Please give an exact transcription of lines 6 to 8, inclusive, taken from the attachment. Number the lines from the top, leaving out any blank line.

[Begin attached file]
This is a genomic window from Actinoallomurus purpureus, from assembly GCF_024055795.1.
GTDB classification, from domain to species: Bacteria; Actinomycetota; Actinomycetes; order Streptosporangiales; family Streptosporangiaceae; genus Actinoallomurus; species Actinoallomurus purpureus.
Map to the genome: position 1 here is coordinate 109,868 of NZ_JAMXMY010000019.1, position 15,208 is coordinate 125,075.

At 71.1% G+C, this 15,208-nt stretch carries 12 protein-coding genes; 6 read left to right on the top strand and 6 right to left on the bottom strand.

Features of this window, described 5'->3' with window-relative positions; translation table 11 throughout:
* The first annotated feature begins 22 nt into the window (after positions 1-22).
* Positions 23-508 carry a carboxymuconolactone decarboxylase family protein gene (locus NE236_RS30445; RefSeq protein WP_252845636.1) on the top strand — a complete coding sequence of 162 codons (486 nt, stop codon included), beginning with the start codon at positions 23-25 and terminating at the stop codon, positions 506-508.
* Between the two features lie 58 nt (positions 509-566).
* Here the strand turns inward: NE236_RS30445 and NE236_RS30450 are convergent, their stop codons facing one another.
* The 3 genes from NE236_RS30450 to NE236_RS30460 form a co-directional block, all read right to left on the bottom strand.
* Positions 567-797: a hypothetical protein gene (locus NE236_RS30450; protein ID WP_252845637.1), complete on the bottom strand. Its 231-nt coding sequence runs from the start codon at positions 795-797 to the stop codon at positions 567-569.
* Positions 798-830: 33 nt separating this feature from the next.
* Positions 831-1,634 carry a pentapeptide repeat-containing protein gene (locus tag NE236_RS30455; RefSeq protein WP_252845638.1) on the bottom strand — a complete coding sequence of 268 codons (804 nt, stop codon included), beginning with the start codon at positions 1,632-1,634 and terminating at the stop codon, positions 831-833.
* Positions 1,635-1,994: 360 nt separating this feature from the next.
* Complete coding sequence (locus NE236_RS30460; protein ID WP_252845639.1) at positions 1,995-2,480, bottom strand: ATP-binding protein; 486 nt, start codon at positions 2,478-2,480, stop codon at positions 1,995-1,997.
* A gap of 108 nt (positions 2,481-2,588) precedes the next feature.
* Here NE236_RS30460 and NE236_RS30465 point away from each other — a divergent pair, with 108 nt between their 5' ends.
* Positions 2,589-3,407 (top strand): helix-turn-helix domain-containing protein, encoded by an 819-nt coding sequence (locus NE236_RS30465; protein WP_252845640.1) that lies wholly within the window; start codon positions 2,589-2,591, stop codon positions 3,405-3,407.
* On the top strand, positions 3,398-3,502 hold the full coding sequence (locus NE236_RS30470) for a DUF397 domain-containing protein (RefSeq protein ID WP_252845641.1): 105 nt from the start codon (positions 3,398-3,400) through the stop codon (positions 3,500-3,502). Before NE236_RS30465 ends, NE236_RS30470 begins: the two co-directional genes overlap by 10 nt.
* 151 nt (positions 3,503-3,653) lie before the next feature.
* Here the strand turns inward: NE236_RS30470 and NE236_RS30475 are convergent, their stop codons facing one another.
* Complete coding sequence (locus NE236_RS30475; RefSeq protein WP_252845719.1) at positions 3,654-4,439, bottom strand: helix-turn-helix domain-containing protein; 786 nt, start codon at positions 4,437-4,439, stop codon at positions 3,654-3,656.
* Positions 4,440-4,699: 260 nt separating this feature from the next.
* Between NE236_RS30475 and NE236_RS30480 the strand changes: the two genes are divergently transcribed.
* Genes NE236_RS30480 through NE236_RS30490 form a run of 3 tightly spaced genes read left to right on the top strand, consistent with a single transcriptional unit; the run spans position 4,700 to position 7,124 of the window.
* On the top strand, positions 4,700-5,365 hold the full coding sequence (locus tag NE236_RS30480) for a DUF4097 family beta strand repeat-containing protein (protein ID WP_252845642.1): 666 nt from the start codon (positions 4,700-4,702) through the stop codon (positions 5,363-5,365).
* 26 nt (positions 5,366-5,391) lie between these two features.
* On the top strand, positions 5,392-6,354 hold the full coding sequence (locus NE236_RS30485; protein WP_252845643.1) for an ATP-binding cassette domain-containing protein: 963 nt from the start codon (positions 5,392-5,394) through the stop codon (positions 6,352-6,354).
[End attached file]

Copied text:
* The first annotated feature begins 22 nt into the window (after positions 1-22).
* Positions 23-508 carry a carboxymuconolactone decarboxylase family protein gene (locus NE236_RS30445; RefSeq protein WP_252845636.1) on the top strand — a complete coding sequence of 162 codons (486 nt, stop codon included), beginning with the start codon at positions 23-25 and terminating at the stop codon, positions 506-508.
* Between the two features lie 58 nt (positions 509-566).